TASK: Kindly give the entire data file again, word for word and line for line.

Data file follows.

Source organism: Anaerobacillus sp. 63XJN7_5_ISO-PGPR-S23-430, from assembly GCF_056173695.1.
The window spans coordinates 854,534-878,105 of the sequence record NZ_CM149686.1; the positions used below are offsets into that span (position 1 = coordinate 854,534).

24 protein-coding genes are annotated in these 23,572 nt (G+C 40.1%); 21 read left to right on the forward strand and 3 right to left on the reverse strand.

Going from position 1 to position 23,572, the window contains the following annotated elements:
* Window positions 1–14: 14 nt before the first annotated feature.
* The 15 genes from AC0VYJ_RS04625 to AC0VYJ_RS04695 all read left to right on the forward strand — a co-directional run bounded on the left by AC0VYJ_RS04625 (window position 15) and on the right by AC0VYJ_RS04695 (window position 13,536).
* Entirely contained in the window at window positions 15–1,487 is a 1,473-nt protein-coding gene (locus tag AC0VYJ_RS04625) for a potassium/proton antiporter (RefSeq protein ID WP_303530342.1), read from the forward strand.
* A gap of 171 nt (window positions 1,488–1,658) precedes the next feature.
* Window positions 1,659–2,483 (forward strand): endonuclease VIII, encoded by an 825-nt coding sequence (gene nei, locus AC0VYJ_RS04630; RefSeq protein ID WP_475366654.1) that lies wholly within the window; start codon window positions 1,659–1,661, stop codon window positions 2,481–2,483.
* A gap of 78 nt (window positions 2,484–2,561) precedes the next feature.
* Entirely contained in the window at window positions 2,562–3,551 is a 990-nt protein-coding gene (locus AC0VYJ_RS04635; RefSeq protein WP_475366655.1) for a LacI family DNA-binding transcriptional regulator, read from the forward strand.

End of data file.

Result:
Source organism: Anaerobacillus sp. 63XJN7_5_ISO-PGPR-S23-430, from assembly GCF_056173695.1.
The window spans coordinates 854,534-878,105 of the sequence record NZ_CM149686.1; the positions used below are offsets into that span (position 1 = coordinate 854,534).

24 protein-coding genes are annotated in these 23,572 nt (G+C 40.1%); 21 read left to right on the forward strand and 3 right to left on the reverse strand.

Going from position 1 to position 23,572, the window contains the following annotated elements:
* Window positions 1–14: 14 nt before the first annotated feature.
* The 15 genes from AC0VYJ_RS04625 to AC0VYJ_RS04695 all read left to right on the forward strand — a co-directional run bounded on the left by AC0VYJ_RS04625 (window position 15) and on the right by AC0VYJ_RS04695 (window position 13,536).
* Entirely contained in the window at window positions 15–1,487 is a 1,473-nt protein-coding gene (locus tag AC0VYJ_RS04625) for a potassium/proton antiporter (RefSeq protein ID WP_303530342.1), read from the forward strand.
* A gap of 171 nt (window positions 1,488–1,658) precedes the next feature.
* Window positions 1,659–2,483 (forward strand): endonuclease VIII, encoded by an 825-nt coding sequence (gene nei, locus AC0VYJ_RS04630; RefSeq protein ID WP_475366654.1) that lies wholly within the window; start codon window positions 1,659–1,661, stop codon window positions 2,481–2,483.
* A gap of 78 nt (window positions 2,484–2,561) precedes the next feature.
* Entirely contained in the window at window positions 2,562–3,551 is a 990-nt protein-coding gene (locus AC0VYJ_RS04635; RefSeq protein WP_475366655.1) for a LacI family DNA-binding transcriptional regulator, read from the forward strand.